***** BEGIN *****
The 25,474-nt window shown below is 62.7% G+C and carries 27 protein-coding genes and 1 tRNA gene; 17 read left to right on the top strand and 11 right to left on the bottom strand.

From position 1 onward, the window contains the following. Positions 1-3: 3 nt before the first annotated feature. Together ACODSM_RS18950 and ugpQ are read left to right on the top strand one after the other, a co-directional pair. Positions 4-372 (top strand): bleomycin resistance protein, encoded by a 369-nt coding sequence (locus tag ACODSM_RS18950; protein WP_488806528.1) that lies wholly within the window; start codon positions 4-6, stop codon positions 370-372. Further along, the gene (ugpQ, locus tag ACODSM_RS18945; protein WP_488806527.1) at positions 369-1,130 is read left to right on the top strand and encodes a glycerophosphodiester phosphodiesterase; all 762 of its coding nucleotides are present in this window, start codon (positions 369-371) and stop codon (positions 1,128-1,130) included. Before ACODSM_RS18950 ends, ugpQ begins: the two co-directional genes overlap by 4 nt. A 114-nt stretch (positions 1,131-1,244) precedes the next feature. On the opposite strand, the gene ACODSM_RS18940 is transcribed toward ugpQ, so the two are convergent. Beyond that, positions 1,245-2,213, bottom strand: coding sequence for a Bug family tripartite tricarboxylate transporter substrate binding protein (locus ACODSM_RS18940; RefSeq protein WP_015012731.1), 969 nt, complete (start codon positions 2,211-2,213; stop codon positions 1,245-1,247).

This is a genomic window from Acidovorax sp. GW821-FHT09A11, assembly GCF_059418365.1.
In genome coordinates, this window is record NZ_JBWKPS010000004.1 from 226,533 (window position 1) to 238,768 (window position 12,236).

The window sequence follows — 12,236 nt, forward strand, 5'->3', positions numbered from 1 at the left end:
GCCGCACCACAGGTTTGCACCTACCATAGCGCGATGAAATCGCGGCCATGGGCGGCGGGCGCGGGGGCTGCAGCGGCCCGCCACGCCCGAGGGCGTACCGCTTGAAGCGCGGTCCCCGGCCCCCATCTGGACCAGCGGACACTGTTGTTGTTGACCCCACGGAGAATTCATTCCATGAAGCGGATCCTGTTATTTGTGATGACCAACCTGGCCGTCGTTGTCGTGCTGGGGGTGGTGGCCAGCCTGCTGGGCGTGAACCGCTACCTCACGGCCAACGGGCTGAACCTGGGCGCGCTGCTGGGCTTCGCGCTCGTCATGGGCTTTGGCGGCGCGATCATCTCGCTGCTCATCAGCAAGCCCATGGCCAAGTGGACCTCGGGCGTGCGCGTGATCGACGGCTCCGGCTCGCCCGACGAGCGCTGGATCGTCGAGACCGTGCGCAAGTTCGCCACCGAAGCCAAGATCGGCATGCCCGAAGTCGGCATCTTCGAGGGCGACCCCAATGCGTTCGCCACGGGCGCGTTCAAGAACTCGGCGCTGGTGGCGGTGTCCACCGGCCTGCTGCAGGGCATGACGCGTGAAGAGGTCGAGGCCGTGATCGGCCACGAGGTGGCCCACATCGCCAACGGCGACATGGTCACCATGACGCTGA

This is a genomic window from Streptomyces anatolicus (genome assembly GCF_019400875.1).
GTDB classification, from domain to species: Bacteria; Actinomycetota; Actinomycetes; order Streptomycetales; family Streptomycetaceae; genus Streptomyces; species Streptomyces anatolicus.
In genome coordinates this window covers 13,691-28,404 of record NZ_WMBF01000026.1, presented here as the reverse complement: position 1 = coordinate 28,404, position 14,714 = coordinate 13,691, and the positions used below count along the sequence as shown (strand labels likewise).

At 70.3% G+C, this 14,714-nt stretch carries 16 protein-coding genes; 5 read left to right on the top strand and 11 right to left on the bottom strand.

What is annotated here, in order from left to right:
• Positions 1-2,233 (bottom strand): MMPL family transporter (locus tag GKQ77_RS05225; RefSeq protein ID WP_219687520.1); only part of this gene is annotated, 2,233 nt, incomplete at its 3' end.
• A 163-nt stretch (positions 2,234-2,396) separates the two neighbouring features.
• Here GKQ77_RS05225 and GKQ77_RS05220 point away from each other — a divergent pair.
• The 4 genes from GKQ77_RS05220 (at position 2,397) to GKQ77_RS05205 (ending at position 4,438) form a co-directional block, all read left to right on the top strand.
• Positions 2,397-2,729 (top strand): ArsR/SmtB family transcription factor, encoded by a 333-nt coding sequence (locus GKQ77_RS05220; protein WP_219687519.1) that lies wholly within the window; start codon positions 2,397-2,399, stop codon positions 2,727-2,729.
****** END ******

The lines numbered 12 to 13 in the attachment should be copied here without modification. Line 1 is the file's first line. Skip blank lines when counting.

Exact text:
• Positions 1-2,233 (bottom strand): MMPL family transporter (locus tag GKQ77_RS05225; RefSeq protein ID WP_219687520.1); only part of this gene is annotated, 2,233 nt, incomplete at its 3' end.
• A 163-nt stretch (positions 2,234-2,396) separates the two neighbouring features.